4. Change Management.
The philosophy of kaizen is about small daily improvements, not only about business processes, but also about making the workplace a better place to work in. If you are in the habit of making small daily improvements, you would be in a much better position to adapt when adaptation is needed. Implementing a kaizen culture in your workplace pays great dividends, but only as much as top management is seen to be embracing it as well. Are you ready for kaizen?
Incremental improvements are necessary and ought to be part of your organization’s psyche. However, there will be times when changes seem to be akin to leaping across great, yawning chasms. If you wake up one morning and discover that powered suits allowing people to move at 100 kph across any kind of terrain and leap 10 storeys high are now here in quantity and available to almost anyone in the street, I suppose you would think that it’s great cause for celebration. Unless you’re in the auto manufacturing business, that is. If so, then you’ve obviously allowed yourself to be blindsided and you need to take massive corrective action if you are even going to survive as a business. Having deep pockets would certainly help there!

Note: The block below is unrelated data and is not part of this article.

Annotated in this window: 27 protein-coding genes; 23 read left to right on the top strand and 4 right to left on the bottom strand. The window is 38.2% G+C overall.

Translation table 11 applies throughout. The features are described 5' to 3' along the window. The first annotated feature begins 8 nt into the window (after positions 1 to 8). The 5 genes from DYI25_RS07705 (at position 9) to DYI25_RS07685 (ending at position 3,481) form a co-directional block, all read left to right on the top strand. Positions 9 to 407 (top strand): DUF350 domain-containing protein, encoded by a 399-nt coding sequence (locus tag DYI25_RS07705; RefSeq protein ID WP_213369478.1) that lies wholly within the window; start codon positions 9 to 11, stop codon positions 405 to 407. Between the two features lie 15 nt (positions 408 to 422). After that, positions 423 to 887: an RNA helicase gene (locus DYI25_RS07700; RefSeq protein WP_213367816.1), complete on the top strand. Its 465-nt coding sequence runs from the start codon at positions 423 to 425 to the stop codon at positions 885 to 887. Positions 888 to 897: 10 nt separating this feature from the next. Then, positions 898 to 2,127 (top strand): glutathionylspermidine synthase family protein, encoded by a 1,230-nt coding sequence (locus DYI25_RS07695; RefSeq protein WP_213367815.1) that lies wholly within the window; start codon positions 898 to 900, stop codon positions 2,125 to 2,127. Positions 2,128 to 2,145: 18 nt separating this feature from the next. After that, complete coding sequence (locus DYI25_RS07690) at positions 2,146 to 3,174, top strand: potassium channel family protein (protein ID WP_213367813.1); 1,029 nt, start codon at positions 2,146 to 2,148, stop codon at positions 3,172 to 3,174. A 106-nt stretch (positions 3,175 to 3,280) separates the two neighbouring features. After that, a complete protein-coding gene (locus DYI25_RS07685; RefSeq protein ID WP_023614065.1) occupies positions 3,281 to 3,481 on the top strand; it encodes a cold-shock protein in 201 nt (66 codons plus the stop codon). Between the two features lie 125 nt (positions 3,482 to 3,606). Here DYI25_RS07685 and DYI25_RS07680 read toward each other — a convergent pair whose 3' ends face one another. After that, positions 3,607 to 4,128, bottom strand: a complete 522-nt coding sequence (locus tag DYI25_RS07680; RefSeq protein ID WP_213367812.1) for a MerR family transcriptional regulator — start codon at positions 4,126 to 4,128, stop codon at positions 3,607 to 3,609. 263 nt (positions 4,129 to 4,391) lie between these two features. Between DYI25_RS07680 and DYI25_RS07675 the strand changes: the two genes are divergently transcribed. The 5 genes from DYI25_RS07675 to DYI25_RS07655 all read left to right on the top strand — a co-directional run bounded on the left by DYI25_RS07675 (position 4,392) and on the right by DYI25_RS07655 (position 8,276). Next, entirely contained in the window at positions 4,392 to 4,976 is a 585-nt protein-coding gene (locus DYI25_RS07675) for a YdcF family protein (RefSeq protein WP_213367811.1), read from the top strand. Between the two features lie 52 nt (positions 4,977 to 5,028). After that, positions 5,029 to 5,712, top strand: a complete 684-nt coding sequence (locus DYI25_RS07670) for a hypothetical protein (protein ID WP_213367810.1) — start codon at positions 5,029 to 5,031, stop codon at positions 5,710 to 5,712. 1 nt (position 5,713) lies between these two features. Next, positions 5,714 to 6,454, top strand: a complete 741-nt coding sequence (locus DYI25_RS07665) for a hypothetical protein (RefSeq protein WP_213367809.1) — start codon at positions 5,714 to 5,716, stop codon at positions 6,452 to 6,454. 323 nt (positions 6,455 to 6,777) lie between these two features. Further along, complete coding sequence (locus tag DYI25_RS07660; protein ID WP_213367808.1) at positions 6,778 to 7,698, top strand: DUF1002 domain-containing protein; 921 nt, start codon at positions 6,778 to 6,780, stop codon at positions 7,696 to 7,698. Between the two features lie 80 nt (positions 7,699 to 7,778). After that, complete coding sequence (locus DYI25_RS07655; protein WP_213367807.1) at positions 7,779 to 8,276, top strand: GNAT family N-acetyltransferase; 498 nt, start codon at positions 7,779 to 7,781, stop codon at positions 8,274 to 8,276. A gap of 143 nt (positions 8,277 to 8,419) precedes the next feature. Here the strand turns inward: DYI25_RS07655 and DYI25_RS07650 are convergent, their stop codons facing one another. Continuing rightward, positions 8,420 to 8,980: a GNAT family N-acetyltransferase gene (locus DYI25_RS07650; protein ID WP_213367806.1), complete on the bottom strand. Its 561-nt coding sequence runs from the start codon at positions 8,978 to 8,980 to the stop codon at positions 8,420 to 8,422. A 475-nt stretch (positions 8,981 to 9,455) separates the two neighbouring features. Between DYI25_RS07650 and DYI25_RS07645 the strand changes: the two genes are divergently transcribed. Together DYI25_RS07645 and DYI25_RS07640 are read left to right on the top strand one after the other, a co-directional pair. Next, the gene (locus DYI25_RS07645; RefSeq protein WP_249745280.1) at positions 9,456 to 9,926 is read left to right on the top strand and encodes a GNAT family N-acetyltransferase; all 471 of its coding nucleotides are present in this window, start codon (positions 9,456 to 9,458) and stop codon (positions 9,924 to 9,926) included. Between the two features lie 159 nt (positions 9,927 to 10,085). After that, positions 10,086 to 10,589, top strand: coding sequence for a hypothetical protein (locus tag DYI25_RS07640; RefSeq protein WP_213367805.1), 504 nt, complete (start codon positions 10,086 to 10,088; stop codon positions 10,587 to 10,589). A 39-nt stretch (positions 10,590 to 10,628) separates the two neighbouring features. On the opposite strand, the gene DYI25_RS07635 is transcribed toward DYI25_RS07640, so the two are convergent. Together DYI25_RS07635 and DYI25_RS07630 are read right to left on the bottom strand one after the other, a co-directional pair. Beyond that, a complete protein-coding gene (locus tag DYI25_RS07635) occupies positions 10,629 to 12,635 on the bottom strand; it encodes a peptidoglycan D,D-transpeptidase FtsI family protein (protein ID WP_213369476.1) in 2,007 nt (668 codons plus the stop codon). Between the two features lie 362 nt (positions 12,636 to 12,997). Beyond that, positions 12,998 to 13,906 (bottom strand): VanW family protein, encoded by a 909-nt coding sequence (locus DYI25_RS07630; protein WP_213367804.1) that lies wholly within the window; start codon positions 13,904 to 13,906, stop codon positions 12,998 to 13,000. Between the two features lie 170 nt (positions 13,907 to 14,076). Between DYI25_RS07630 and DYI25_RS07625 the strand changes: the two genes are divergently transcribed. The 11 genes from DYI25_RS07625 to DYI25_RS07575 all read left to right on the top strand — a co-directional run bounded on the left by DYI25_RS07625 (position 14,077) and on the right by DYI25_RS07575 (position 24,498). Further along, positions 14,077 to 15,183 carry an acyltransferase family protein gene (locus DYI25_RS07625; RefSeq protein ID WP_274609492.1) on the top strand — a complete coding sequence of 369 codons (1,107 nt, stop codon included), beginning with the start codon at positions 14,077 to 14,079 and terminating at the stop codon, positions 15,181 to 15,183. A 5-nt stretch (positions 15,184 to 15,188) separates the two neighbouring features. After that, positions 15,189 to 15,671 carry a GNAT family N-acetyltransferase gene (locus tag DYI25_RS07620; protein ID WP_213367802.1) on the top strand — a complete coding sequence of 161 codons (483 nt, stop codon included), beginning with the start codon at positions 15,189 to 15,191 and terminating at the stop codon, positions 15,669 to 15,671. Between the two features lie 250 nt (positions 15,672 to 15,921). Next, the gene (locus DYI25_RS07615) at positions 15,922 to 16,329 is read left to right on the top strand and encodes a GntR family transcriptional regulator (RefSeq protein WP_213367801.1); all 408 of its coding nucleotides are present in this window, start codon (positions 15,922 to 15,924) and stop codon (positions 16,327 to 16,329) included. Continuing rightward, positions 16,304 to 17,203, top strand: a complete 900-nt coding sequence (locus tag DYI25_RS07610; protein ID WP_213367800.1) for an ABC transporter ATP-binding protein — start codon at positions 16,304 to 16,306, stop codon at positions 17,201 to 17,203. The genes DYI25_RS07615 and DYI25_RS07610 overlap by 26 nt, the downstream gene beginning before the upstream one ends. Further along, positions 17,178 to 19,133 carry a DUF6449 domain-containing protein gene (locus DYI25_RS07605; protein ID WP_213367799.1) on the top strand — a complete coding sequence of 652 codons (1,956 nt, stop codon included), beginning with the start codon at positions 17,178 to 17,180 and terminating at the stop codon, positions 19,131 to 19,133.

5. Deliberate Growth.
In order for Deliberate Growth to be sustainable, you need to establish a culture where good character and leadership attributes are encouraged daily. This in no way implies that you make your people “goody two shoes” out of whom you may exact great work at very low cost. People of good character will not agree with you about everything, not because they are thinking about their own benefits, but because it simply may not be right. You would do well to ensure that you retain such people in your organization.
Deliberate Growth starts with you, the Leader. Make growth your personal priority, and your organization will grow as well!